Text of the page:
In short, just because someone uploads a Hannah Montana album to some website and puts a CC icon next to it, you still can't use Best of Both Worlds in your video. And if you do, you can't rely on your claim that you got it from that site, because the uploader didn't hold the rights to that music in the first place and it would've been your responsibility to check if they do.

If it's music from a rather unknown author and there were no signs that the original source isn't legit, you might not be held responsible for the 'damage' (claimed by the copyright holder, whether that damage actually exists is a rather philosophical question) caused by your usage of the music. However, even in that case, you'd have to take your video down. So there's no winning in a situation like that.

tl;dr: Always make sure that uploader of whatever music you want to use actually made that music.

In your case, the Soundcloud account looks to be legit, so let's proceed.

CC licenses and retractability

This is only tangetially related to your specific problem, but it's actually something that I think is quite relevant to false copyright claims regarding CC licenced work. All CC licences contain this condition:

The licensor cannot revoke these freedoms as long as you follow the license terms.

What this means is as long as you uphold the terms of the licence, the uploader can't retract the permissions granted by the CC licence. Of course that doesn't mean he has to continue distribution his works indefinetely. But if a music creator at some point decides to stop distributing his work under a CC licence, this doesn't affect any work using his music (e.g. your YouTube video) that was created before that time.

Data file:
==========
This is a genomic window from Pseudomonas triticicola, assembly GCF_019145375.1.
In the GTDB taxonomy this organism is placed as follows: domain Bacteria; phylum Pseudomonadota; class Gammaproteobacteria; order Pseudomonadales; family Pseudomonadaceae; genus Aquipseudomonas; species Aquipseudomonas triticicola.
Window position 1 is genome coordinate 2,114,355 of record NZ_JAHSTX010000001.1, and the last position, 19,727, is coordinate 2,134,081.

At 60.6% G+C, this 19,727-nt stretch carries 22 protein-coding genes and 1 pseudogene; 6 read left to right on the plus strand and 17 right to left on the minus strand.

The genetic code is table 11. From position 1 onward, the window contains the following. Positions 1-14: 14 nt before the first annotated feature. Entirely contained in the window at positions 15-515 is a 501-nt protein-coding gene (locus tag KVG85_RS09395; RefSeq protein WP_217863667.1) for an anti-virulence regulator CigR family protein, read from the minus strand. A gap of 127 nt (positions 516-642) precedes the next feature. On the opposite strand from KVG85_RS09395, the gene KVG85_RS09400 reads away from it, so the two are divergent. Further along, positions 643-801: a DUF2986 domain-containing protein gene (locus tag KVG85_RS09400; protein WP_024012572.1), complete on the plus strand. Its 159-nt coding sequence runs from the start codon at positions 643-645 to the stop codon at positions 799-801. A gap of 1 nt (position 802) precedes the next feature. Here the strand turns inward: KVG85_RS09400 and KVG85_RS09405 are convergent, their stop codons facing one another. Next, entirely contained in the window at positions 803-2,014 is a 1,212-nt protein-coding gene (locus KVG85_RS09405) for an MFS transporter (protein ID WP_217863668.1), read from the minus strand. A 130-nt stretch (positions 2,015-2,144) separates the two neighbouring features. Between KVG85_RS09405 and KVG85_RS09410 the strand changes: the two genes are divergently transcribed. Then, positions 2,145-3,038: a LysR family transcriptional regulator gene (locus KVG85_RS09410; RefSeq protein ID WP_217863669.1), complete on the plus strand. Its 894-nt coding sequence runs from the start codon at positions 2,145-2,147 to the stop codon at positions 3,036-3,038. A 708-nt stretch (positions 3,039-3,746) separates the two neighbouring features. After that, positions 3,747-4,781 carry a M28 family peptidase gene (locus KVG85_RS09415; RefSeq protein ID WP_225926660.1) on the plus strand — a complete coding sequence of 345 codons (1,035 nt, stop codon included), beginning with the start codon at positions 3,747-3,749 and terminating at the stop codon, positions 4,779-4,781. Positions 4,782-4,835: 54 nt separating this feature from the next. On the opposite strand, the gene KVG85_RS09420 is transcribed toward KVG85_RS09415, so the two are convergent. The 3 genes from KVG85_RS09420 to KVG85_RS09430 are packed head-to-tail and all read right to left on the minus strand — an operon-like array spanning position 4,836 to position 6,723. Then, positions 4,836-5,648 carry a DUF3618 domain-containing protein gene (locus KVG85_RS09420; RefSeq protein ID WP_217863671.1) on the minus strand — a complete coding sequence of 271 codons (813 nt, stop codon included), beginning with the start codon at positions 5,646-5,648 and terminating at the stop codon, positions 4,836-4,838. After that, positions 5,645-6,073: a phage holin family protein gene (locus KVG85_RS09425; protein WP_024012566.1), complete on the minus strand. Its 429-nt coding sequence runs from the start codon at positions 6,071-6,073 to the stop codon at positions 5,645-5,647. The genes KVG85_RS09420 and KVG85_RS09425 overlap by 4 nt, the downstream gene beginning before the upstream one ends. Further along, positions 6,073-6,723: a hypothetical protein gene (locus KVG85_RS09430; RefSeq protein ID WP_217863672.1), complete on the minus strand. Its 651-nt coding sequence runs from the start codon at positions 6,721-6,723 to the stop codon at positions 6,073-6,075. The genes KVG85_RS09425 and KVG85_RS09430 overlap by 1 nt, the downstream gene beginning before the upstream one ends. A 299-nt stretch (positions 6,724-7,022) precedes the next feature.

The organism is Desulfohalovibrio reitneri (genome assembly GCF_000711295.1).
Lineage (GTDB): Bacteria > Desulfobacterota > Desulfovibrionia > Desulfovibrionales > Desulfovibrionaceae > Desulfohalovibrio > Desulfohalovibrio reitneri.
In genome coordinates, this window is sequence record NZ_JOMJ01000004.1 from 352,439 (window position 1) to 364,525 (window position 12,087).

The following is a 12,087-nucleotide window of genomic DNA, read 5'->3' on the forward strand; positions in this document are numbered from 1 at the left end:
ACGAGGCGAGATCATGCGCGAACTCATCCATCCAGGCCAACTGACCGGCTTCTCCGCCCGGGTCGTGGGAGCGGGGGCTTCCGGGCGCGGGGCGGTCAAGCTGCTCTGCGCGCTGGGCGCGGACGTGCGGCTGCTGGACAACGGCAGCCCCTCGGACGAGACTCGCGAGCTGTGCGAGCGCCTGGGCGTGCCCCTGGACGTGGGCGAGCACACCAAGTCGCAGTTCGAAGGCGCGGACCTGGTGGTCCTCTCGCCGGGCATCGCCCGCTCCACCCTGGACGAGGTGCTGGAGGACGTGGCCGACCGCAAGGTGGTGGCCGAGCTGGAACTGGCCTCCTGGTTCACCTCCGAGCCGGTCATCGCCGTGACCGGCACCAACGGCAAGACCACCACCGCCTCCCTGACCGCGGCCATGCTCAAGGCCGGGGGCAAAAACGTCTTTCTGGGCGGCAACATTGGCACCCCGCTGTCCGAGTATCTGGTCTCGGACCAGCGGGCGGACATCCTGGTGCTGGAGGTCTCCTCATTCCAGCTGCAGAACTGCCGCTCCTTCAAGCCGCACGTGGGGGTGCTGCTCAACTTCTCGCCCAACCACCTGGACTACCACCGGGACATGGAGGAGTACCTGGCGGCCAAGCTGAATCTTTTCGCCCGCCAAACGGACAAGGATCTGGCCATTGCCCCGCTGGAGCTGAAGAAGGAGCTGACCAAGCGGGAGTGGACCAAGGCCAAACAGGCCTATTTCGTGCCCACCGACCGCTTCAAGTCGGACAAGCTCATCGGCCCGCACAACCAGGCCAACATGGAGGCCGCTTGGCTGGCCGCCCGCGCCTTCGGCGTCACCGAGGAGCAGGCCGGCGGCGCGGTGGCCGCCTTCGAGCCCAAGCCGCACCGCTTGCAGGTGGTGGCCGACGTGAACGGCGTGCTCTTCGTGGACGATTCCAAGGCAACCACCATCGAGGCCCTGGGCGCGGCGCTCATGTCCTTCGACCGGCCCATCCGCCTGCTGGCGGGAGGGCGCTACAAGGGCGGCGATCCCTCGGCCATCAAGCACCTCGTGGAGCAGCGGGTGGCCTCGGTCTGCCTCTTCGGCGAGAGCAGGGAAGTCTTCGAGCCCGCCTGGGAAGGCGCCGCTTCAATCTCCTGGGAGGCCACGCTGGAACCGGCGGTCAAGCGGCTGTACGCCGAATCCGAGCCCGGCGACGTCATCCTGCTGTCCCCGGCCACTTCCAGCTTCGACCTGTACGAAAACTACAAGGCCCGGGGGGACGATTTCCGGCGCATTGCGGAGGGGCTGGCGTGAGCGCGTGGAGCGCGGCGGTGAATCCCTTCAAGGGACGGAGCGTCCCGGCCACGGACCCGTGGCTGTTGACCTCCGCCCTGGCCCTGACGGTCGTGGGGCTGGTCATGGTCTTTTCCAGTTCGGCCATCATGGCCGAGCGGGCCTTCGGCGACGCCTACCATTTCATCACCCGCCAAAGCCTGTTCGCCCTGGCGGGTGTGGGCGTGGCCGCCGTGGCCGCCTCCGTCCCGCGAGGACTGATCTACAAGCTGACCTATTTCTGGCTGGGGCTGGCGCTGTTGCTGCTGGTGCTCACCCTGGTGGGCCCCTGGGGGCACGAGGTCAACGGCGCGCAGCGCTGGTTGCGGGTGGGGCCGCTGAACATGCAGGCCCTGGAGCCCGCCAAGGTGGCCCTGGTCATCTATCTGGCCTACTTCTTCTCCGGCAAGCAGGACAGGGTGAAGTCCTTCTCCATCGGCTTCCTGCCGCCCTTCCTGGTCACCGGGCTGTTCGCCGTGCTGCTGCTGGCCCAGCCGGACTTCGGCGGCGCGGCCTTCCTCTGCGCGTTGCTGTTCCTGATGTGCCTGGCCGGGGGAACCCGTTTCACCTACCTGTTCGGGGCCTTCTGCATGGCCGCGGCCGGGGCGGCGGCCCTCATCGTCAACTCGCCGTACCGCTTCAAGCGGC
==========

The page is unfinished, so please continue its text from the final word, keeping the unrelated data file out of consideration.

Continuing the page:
So, assuming you made sure the uploader of the music holds the right to it and follow the licence terms (e.g. proper attribution), your video doesn't infringe any copyright and you are right to dispute such a claim.

(Note: If an artist at some point stops distributing his music under a CC licence, from that point onwards you can't rightfully publish any new work using his music, even if you downloaded it while it was still CC licenced. The non-retractibility only affects works published while the music was being distributed under a CC licence.)

However, being right isn't all there is to it. There's a saying in German:

Recht haben und Recht bekommen sind zwei Paar Schuhe.

Roughly translated: Being right and being proven right are two different things. That's where YouTube's ID system and false copyright claims come into play.

YouTube's ID system

"In the beginning the YouTube ID system was created. This has made a lot of people very angry and been widely regarded as a bad move"

YouTube has a system in place that automatically checks for copyrighted music in uploaded videos and places copyright claims accordingly. The copyright holder of that music (according to YouTube's database) then gets notified and can decide what to do with it; for example, they can have the video taken down, or they can decide to leave it up but receive a portion of this video's ad proceeds. They can also decide on a default action, and that's a big part of the problem that made many people very angry.